I spent the weekend toying with my new Samsung Galaxy S4, and I have it fairly configured and ready to go. My initial experiences match almost exactly what I expected – more powerful, much more configurable, but with a few core usability issues. It can be quite disruptive to have a phone that you have to learn all over again, especially when habits have formed. For power business users, it starts with configuring the device and adapting to the new keyboard.
Before I get into details, it’s important for non-Android users to know that each Android Device Manufacturer has their own custom user interface, or ‘skin’. For example, Samsung has TouchWiz, while HTC has Sense UI. Further, each device has its own apps for calendaring, photo editing, voice control, on-screen keyboard, etc. So my thoughts on some of the interface elements of the Samsung Galaxy S4 may not apply to other Android devices. Further, Google recently announced they are shipping the S4 and HTC phones with the original Android software (no custom interface elements). I know – it’s confusing.
Common to (almost?) all new Android devices, there are “home screens” – a configurable set of screens for apps and widgets. These home screens are a significant upgrade over the iPhone because of those widgets.
Initial Experience & the Home Screens
Quick Tip: Take the time to configure your home screens
The unboxing and initial startup of the Samsung S4 was fine. The first real experience is with the home screens in the Samsung TouchWiz interface. It is a configurable series of screens that support both app icons as well as ‘widgets’. These are specific to Samsung devices. They include widgets for weather, the Samsung Hub, Daily Brief, and others. I went to the Google Play Store and downloaded all my favourite apps, then got to work configuring the series of home screens.
Another quick tip: the Apps section will always show all of your apps, and the series of home screens are essentially favourite bookmarks, along with the widgets.
Here are some additional notes on configuring the home screens:
- When you are moving apps around, you may find it easier to move entire screens or add/remove screens. I couldn’t figure it out – but I finally realized that all I had to do was pinch the screen. To move apps around, tap and hold, just like iOS.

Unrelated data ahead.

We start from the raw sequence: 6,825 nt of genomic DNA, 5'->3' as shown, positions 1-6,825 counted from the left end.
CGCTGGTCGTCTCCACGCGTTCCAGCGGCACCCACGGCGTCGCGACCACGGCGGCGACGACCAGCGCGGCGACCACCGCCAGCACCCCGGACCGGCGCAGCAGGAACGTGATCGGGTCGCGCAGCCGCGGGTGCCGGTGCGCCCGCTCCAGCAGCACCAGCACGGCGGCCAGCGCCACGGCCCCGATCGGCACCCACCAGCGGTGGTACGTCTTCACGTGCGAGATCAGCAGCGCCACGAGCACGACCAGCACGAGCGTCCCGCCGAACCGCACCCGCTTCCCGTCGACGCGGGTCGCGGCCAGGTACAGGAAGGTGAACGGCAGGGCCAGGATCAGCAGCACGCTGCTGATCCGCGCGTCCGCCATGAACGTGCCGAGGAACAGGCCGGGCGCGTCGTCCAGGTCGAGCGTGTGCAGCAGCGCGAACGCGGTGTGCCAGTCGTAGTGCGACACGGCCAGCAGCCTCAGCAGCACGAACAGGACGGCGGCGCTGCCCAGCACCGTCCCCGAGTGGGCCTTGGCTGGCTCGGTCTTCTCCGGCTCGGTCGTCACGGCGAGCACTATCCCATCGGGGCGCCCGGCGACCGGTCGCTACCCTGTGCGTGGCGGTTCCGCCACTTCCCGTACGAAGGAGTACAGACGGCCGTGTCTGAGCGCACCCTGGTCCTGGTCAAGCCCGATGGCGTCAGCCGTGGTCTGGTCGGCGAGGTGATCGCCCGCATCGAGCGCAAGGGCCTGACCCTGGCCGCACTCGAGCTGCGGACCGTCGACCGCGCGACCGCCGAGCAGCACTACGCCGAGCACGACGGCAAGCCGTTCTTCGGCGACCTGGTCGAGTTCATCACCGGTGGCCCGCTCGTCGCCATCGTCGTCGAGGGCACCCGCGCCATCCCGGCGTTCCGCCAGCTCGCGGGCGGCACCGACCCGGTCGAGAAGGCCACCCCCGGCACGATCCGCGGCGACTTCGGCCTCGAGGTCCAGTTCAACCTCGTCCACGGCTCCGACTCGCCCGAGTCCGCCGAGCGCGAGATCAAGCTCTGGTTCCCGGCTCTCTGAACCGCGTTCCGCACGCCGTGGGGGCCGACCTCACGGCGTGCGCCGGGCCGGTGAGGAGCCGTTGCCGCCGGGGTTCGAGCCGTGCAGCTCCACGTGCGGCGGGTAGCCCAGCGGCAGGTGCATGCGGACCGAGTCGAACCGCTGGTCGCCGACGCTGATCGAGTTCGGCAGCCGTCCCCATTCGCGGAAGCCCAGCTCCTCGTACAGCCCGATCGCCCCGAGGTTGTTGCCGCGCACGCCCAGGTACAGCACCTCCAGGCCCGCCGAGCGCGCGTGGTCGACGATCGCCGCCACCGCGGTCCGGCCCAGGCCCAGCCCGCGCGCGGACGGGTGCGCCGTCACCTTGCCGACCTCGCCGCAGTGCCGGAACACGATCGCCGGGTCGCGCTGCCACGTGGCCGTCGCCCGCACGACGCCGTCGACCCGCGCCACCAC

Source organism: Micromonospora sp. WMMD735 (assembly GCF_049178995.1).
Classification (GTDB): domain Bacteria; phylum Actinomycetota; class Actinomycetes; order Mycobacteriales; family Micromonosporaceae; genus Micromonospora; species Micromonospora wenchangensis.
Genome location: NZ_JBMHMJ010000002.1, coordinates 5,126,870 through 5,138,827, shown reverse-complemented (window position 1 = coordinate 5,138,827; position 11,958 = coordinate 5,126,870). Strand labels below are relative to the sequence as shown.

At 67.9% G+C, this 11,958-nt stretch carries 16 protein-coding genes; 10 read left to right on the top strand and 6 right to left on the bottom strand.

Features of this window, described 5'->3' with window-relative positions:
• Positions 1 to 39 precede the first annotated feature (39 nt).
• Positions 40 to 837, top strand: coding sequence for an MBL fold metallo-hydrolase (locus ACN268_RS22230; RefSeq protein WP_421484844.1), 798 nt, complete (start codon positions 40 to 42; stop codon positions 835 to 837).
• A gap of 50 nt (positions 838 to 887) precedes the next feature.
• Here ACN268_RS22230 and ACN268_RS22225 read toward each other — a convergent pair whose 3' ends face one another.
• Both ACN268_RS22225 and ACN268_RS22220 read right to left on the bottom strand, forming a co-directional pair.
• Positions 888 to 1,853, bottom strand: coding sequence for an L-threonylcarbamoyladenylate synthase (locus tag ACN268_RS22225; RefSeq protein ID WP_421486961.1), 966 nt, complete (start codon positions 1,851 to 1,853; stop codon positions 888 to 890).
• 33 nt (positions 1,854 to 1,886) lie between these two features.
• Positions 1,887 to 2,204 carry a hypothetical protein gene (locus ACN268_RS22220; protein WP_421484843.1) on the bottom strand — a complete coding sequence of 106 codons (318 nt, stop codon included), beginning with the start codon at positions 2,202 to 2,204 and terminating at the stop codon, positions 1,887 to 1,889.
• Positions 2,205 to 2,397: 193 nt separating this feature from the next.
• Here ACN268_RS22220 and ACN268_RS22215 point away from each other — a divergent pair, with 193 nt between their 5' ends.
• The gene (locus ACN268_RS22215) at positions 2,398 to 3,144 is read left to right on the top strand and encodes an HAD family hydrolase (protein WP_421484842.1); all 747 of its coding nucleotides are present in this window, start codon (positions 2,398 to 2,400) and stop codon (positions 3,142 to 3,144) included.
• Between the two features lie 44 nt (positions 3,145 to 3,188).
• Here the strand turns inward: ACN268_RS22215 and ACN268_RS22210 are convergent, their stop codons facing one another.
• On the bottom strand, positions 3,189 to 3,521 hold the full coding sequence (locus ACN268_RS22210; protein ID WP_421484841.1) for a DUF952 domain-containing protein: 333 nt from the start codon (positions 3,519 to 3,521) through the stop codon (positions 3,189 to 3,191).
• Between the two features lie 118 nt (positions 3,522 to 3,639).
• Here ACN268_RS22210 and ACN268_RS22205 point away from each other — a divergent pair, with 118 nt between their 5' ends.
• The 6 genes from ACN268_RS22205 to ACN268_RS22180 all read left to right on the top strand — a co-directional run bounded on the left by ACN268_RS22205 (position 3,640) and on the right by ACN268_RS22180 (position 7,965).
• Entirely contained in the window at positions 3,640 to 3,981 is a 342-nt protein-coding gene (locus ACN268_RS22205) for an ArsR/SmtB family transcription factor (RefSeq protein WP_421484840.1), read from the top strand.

- The daily brief app is loaded with bugs. It froze my screen every 30 seconds. I had to disable it in Setup-Application Manager and now I can’t find it to restore it.
- Don’t go overboard on Widgets – they will affect performance.
- Google Now ‘cards’ seem pretty cool – they are personalized cards tied to various events. For instance, it integrates with Maps to show how long your drive home will be. Or news on your favourite sports team. And weather of course. It’s hard to explain Google Now – but I’m quite excited about the future of this technology.
Here are my home screens right now – I’m sure they will evolve over time.
I moved the “home” screen to the far left (default is the middle one, of a total of five). I have weather, and my core apps. The second screen has Google Now, showing my drive home and weather (again), as well as secondary key apps. The third screen is the rest of my top, though less used, apps. Fourth screen is Google Search, the Samsung Walking Mate widget, and the Flipboard widget; and the fifth screen is Evernote and the Alarm widget. I plan to start creating folders and putting apps inside – when I do this, I can cut this down to 4 home screens. And finally – yes, I should change the default wallpaper.
The Keyboard – What to Change to Realize How Great It Is
Quick Tip: By default, the Samsung has auto-correct turned off – I highly recommend you turn it on!
The keyboard that comes with the Samsung S4 is not the Android one, it is an app that comes with the device. A huge problem with this keyboard is that it does not auto-correct out of the box. It doesn’t fix your mistakes as you type, it predicts which word you are typing, and expects you to tap the word before you have finished. As a long time iPhone user, I couldn’t handle this. I found it disruptive and not conducive to the flow of typing.
I Googled around and asked some colleagues about this. As it turns out, there is a confusing setting called “Continuous Input” that you really want to turn on. It can be found in Setup – My device – Language and Input – Samsung Keyboard (click the wrench). Continuous input is likely de-selected. Select it, and head out. Now you have access to an arguably better keyboard than the iPhone. And, you have an “advanced flow input method” where you draw lines to letters and form the words. It’s actually quite effective once you get used to it.
However, it appears that if you type the letters rather than ‘draw’ them, the autocorrect doesn’t work. So there is another solution for those who are interested – I found this post that talked about how to fix the auto-correct issue. Namely, go download and install a free app called “Jelly Bean Keyboard.”
That’s all for my first impressions post, but that’s not all of my early impressions. Coming in my next post, I will talk about browsing the internet with Chrome on the S4, the confusing calendaring setup, and the difficultly adapting to a physical back button and menu button!